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[540] J. W. Vance, 96th Ohio, and Lt.-Col. Webb, 77th Illinois, killed. Repeated attempts to reform our disheartened men, so as to present a fresh barrier to the enemy's victorious advance, proved of no avail. The Press (Philadelphia) had a correspondent watching the fight, who thus reports its melancholy finale:
The reader will understand that our forces were in an open space — a pine-wood clearing — that our line of advance was one single, narrow road; and that, having made the attack ourselves, we found the enemy superior, and were compelled to make a defensive fight. There were other troubles. The country was so formed that artillery was almost useless. We could not place a battery without exposing it in a manner that suggested madness; and yet we had the guns, and were compelled to fight them. A further disadvantage was to be found in the long trains that followed the different divisions. The cavalry had the advance; immediately behind, came the baggage-wagons, moving in a slow, cumbersome manner, and retarding the movements of the infantry. This made it impossible for us to have our divisions in supporting distance; and, when the time came for that support, it could not be rendered. Gen. Banks perceived this at once; but it was too late to remedy it, and lie was compelled to fight the battle in the best manner possible. Ransom's division had been engaged and routed. Cameron's division was in the thickest of the fight. Gen. Franklin had arrived on the field, and a division of his magnificent corps, under Gen. Emory, was pushing along rapidly. Gen. Banks personally directed the fight. Every thing that man could do he did. Occupying a position so exposed that nearly every horse ridden by his staff was wounded, and many killed, lie constantly disregarded the entreaties of those around, who begged that he would retire to some less exposed position. Gen. Stone, his chief of staff, with his sad, earnest face, that seemed to wear an unusual expression, was constantly at the front, and by his reckless bravery did much to encourage the men. And so the fight raged. The enemy were pushing a temporary advantage. Our army was merely forming into position to make a sure battle.

Then came one of those unaccountable events that no genius or courage can control. I find it impossible to describe a scene so sudden and bewildering, although I was present, partly an actor, partly a spectator, and saw plainly every thing that took place. The battle was progressing vigorously. The musketry firing was loud and continuous; and, having recovered from the danger experienced by Ransom's division, we felt secure of the position. I was slowly riding along the edge of a wood, conversing with a friend, who had just ridden up, about the events and prospects of the day. We had drawn into the side of the wood to allow an ammunition wagon to pass; and, although many were observed going to the rear, some on foot and some on horseback, we regarded it as an occurrence familiar to every battle, and it occasioned nothing but a passing remark.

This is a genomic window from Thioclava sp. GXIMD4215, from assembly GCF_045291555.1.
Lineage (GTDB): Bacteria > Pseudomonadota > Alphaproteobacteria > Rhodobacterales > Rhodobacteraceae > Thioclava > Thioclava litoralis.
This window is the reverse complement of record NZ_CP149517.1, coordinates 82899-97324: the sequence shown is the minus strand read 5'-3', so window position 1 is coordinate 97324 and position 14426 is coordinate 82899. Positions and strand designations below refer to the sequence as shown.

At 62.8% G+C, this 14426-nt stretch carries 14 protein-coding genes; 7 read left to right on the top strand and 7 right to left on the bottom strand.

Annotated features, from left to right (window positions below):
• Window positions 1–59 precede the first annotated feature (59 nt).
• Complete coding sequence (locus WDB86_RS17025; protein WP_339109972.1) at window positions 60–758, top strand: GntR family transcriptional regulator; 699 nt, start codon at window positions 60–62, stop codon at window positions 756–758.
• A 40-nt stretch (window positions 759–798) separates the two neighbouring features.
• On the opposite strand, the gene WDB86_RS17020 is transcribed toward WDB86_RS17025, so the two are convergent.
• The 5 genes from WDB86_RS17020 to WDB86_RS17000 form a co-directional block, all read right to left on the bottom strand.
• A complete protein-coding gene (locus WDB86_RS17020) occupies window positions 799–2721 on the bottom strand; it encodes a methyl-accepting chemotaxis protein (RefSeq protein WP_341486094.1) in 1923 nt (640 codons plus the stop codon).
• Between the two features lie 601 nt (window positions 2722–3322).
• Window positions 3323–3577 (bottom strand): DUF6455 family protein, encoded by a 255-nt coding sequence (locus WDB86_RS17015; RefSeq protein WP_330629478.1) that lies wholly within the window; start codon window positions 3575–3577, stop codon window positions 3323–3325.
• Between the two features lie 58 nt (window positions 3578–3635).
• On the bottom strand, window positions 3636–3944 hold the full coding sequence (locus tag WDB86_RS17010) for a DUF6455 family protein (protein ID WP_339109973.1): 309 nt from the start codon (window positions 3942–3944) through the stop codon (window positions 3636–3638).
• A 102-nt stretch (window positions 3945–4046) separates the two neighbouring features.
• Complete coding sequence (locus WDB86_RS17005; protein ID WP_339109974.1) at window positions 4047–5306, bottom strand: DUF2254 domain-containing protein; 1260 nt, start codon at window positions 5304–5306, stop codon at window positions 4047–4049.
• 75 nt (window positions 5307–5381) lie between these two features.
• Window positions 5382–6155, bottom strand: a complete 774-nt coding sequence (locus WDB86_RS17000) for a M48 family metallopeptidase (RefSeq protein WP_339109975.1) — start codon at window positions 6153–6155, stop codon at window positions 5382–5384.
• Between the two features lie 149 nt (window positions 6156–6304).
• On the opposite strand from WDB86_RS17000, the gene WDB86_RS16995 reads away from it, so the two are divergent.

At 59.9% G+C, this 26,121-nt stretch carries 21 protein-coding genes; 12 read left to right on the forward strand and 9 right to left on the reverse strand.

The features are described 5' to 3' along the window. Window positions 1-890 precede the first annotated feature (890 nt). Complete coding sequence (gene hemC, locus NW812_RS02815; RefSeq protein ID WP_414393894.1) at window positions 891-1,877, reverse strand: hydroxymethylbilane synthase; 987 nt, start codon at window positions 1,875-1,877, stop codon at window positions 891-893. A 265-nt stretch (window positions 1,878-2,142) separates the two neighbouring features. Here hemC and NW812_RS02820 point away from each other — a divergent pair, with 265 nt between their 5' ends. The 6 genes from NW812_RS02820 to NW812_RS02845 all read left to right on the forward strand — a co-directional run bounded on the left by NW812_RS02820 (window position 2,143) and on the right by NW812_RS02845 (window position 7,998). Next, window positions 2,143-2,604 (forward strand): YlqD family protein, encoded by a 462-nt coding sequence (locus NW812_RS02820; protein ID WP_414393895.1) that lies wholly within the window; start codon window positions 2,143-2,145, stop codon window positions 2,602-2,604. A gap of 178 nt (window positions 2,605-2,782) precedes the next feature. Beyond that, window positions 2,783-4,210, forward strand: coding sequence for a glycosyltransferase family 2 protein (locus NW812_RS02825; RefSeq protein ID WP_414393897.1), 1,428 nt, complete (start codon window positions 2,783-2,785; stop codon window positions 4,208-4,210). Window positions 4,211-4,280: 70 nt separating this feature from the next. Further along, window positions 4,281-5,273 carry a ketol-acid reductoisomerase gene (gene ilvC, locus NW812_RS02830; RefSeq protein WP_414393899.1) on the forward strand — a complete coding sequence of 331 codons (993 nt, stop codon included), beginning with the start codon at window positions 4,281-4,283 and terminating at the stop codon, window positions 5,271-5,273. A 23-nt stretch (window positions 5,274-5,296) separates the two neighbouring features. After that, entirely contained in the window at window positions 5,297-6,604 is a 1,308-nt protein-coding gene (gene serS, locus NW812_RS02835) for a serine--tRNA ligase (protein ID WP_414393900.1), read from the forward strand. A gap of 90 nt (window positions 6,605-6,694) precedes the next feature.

I noticed that most of those thus wildly riding to the rear were negroes, hangers-on, and serving-men; for, now that we have gone so deeply into this slaveholding country, every non-commissioned officer has a servant, and every servant a mule. These people were the first to show any panic; but their scamper along the road only gave amusement to the soldiers, who pelted them with stones and whipped their flying animals with sticks to increase their speed. Suddenly, there was a rush, a shout, the crashing of trees, the breaking down of rails, the rush and scamper of men. It was as sudden as though a thunder-bolt had fallen among us and set the pines on fire. What caused it, or when it commenced, no one knew. I turned to my companion to inquire the reason of this extraordinary proceeding; but, before he had a chance to reply, we found ourselves swallowed up, as it were, in a hissing, seething, bubbling whirlpool of agitated men. We could not avoid the current; we could not stem it; and, if we hoped to live in that mad company, we must ride with the rest of them. Our line of battle had given way. Gen. Banks took off his hat and implored his men to remain; his staff-officers did the same: but it was of no avail. Then the General drew his saber and endeavored to rally his men; but they would not listen. Behind him, the Rebels were shouting and advancing. Their musket-balls filled the air with that strange, file-rasping sound that war has made familiar to our fighting men. The teams were abandoned by the drivers, the traces cut, and the animals ridden oft by the frightened men. Bareheaded riders rode with agony in their faces; and, for at least ten minutes, it seemed as if we were going to destruction together. It was my fortune to see the first battle of Bull Run, and to be among those who made that celebrated midnight retreat toward Washington. The retreat of the 4th division was as much a rout as that of the first Federal

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Nathaniel P. Banks (3)
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